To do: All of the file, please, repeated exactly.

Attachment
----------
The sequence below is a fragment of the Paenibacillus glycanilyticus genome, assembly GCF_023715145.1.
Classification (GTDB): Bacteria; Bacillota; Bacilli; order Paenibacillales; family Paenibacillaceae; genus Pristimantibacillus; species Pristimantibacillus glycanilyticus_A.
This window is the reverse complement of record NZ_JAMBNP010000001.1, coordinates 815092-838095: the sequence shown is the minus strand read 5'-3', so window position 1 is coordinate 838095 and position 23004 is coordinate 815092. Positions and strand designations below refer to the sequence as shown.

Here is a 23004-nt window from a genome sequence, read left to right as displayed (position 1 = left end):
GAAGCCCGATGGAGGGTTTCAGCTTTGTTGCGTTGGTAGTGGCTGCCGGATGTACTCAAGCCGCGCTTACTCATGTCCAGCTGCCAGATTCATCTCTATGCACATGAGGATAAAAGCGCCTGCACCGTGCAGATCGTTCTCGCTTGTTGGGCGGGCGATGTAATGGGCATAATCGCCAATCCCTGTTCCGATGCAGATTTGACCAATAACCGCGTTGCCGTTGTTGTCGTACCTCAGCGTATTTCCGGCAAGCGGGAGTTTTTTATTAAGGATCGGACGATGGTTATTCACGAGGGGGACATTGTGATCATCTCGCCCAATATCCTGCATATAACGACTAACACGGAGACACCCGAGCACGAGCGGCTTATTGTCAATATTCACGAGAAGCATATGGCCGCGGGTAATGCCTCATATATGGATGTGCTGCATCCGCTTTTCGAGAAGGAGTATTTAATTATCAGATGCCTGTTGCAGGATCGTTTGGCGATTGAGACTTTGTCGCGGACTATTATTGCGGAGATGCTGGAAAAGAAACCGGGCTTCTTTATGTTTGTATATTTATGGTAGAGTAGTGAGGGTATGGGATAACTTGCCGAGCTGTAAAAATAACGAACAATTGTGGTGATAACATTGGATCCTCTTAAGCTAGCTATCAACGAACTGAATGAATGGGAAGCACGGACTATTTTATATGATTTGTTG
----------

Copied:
The sequence below is a fragment of the Paenibacillus glycanilyticus genome, assembly GCF_023715145.1.
Classification (GTDB): Bacteria; Bacillota; Bacilli; order Paenibacillales; family Paenibacillaceae; genus Pristimantibacillus; species Pristimantibacillus glycanilyticus_A.
This window is the reverse complement of record NZ_JAMBNP010000001.1, coordinates 815092-838095: the sequence shown is the minus strand read 5'-3', so window position 1 is coordinate 838095 and position 23004 is coordinate 815092. Positions and strand designations below refer to the sequence as shown.

Here is a 23004-nt window from a genome sequence, read left to right as displayed (position 1 = left end):
GAAGCCCGATGGAGGGTTTCAGCTTTGTTGCGTTGGTAGTGGCTGCCGGATGTACTCAAGCCGCGCTTACTCATGTCCAGCTGCCAGATTCATCTCTATGCACATGAGGATAAAAGCGCCTGCACCGTGCAGATCGTTCTCGCTTGTTGGGCGGGCGATGTAATGGGCATAATCGCCAATCCCTGTTCCGATGCAGATTTGACCAATAACCGCGTTGCCGTTGTTGTCGTACCTCAGCGTATTTCCGGCAAGCGGGAGTTTTTTATTAAGGATCGGACGATGGTTATTCACGAGGGGGACATTGTGATCATCTCGCCCAATATCCTGCATATAACGACTAACACGGAGACACCCGAGCACGAGCGGCTTATTGTCAATATTCACGAGAAGCATATGGCCGCGGGTAATGCCTCATATATGGATGTGCTGCATCCGCTTTTCGAGAAGGAGTATTTAATTATCAGATGCCTGTTGCAGGATCGTTTGGCGATTGAGACTTTGTCGCGGACTATTATTGCGGAGATGCTGGAAAAGAAACCGGGCTTCTTTATGTTTGTATATTTATGGTAGAGTAGTGAGGGTATGGGATAACTTGCCGAGCTGTAAAAATAACGAACAATTGTGGTGATAACATTGGATCCTCTTAAGCTAGCTATCAACGAACTGAATGAATGGGAAGCACGGACTATTTTATATGATTTGTTG